To those of you unfamiliar with Charles Dickens book, David Copperfield, this brick of a book covers the life of the fictional character David Copperfield. I’d say from birth till death, but it begins before he is actually born. In the character’s youth he is stuck in this horrible little school, and since such are the times, he and most of the boys get more whippings than an S&M convention. During this hell, little David makes his first friend, Steerforth.
Steerforth is a boy of higher class and dripping with charisma and over confidence. The two instantly grow closer than brothers. There is one point when they are older and both drunk and partying that David tells him that he has been the guiding star of his life…Although with that much wine in him is was bereft of any punctuation or grammar.
The more I read, the more I started to realize how much like Steerforth an old friend of mine was, and how much their friendship equated to our own. He was as great an influence to me as Steerforth was to David. That was when things got worse. I read on, and the troubled youth and dismal future of Steerforth became known. He even pops in and out of David’s life in the same manner my friend had. There were no differences at this point between the two of them and I have been helplessly hooked into a book I had secretly dreaded reading. (even if I had made it a goal to finish it)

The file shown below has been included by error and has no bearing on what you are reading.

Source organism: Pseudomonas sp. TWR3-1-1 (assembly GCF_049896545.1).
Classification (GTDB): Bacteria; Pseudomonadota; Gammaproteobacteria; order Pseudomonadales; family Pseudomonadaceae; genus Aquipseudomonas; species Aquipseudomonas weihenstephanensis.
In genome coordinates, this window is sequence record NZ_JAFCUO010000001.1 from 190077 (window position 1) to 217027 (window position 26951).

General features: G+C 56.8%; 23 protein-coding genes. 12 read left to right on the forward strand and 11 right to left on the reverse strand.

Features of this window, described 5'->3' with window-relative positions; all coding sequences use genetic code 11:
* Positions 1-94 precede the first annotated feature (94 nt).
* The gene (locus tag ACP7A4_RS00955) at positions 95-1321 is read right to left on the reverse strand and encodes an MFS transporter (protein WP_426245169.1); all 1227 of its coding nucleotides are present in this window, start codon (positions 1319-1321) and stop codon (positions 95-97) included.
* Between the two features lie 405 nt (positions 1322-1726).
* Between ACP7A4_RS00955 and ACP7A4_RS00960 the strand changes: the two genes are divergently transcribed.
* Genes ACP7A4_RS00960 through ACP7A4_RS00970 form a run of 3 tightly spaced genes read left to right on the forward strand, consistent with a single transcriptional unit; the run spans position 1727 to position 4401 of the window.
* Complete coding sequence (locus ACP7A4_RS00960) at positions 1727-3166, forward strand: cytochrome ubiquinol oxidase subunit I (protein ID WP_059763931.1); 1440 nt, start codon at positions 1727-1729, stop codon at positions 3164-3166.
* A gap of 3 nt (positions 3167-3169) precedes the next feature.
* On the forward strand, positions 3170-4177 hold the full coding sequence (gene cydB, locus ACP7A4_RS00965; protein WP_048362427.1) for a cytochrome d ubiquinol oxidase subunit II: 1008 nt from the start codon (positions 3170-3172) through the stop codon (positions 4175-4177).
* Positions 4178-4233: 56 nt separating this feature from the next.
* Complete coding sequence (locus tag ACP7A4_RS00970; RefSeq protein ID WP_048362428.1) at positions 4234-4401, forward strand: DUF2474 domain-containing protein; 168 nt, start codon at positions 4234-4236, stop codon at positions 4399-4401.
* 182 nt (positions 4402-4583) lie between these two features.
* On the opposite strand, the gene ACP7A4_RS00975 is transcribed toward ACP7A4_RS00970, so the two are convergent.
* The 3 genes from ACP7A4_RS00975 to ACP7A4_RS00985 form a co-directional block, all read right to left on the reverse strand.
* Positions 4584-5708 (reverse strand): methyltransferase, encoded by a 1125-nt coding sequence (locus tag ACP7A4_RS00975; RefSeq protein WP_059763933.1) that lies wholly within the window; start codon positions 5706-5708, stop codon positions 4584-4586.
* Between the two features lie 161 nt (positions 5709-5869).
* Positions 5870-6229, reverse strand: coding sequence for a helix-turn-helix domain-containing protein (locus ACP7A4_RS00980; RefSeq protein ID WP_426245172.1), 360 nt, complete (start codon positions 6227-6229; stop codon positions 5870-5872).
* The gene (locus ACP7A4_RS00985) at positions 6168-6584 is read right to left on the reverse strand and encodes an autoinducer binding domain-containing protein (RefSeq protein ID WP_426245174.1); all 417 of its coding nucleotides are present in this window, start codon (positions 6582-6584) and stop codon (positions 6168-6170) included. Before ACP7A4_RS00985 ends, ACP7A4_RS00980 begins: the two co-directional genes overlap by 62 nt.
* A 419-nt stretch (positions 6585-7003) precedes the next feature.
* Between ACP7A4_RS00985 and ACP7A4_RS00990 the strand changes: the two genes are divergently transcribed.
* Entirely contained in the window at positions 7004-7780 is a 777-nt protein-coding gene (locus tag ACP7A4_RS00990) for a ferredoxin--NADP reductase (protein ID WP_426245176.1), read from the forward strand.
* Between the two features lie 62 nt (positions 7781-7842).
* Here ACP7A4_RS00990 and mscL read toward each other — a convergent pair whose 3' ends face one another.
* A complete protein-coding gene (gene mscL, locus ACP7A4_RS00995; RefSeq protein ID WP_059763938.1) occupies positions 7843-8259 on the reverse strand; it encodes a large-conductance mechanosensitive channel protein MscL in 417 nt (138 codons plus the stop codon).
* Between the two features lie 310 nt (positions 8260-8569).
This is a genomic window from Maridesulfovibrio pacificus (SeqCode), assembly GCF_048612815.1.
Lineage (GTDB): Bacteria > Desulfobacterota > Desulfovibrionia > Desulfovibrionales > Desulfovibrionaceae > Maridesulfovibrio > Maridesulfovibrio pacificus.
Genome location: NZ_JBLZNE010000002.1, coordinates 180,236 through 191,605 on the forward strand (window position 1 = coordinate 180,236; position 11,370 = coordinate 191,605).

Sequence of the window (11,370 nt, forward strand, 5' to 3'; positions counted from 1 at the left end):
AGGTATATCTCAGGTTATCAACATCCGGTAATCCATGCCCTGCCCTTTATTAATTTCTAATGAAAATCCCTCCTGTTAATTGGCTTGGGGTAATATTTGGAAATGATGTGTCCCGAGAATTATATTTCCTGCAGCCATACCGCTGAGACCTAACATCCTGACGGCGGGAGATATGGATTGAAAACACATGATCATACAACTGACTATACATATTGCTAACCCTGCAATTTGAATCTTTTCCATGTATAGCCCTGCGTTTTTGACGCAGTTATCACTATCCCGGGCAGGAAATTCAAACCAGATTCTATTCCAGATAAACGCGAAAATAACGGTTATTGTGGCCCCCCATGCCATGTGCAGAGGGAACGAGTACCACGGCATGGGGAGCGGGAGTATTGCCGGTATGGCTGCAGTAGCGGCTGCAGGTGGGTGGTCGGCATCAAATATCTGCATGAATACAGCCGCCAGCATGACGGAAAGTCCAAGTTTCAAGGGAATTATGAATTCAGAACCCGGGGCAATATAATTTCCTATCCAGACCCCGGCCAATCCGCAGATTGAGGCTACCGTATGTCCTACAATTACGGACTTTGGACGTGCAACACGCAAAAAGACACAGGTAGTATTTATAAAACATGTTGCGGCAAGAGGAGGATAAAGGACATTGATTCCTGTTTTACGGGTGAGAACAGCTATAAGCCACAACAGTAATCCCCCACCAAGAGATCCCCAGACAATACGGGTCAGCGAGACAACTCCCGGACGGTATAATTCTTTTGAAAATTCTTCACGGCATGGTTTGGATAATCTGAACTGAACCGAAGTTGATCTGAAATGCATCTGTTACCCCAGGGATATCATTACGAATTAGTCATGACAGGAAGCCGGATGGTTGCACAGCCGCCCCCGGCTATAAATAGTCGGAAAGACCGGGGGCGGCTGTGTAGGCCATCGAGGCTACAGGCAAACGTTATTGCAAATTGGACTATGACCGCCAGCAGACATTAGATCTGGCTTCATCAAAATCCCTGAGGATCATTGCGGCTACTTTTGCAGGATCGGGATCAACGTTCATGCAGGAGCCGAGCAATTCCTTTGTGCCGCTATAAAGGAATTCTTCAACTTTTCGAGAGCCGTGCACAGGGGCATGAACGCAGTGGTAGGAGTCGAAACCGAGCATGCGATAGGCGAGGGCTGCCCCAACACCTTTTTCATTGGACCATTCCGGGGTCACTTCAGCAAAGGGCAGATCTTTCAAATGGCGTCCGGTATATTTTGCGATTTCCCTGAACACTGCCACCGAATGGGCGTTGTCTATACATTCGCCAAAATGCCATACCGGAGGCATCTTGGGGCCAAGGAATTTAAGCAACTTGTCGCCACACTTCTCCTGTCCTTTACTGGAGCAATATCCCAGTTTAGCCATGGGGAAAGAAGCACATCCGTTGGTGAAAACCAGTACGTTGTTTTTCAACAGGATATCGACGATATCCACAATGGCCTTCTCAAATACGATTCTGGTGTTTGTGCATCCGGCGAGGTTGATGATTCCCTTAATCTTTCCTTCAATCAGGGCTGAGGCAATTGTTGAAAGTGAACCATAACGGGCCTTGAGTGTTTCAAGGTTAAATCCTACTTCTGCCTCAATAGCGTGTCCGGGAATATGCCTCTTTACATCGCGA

But why? How is it that a work of fiction one hundred and sixty three years old, succeeded in mirroring a crucial part of my life? Human technology and culture have exponentially grown since we first started farming, but people havn’t changed since then. Long before this book was written there were two friends somewhere in history who were that close, just as it happened now in my life. I am certain that hundreds of years in the future there will be two friends who go through the same thing.
It took forever, but thanks to my dear friend and this book I finally understand what it means for a work to be truly timeless. In my mind there is no greater success than creating something that outlasts you.
And to my Steerforth. If one day you read this I hope it is in better times and that you don’t meet the final fate of David’s Steerforth.
To all of the rest of you, I leave you with the inebriated words of young David Copperfield, “Steerforth, you’retheguidingstarofmyexistence.” I hope you all have someone you can say that to.